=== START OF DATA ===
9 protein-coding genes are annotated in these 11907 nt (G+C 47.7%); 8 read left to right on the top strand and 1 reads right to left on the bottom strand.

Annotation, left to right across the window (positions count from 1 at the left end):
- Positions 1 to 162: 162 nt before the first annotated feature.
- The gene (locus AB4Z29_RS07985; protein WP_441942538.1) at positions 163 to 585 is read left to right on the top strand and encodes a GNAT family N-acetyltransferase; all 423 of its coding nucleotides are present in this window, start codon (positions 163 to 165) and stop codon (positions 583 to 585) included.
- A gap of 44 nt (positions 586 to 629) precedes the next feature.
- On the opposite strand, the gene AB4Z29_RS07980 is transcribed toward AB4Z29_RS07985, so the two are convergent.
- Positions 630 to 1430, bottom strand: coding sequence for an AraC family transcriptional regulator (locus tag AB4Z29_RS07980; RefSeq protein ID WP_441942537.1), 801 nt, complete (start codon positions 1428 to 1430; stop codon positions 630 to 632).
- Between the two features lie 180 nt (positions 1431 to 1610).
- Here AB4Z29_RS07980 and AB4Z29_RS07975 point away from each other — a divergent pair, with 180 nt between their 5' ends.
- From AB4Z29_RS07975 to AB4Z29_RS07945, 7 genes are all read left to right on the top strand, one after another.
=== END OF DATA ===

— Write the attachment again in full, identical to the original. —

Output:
9 protein-coding genes are annotated in these 11907 nt (G+C 47.7%); 8 read left to right on the top strand and 1 reads right to left on the bottom strand.

Annotation, left to right across the window (positions count from 1 at the left end):
- Positions 1 to 162: 162 nt before the first annotated feature.
- The gene (locus AB4Z29_RS07985; protein WP_441942538.1) at positions 163 to 585 is read left to right on the top strand and encodes a GNAT family N-acetyltransferase; all 423 of its coding nucleotides are present in this window, start codon (positions 163 to 165) and stop codon (positions 583 to 585) included.
- A gap of 44 nt (positions 586 to 629) precedes the next feature.
- On the opposite strand, the gene AB4Z29_RS07980 is transcribed toward AB4Z29_RS07985, so the two are convergent.
- Positions 630 to 1430, bottom strand: coding sequence for an AraC family transcriptional regulator (locus tag AB4Z29_RS07980; RefSeq protein ID WP_441942537.1), 801 nt, complete (start codon positions 1428 to 1430; stop codon positions 630 to 632).
- Between the two features lie 180 nt (positions 1431 to 1610).
- Here AB4Z29_RS07980 and AB4Z29_RS07975 point away from each other — a divergent pair, with 180 nt between their 5' ends.
- From AB4Z29_RS07975 to AB4Z29_RS07945, 7 genes are all read left to right on the top strand, one after another.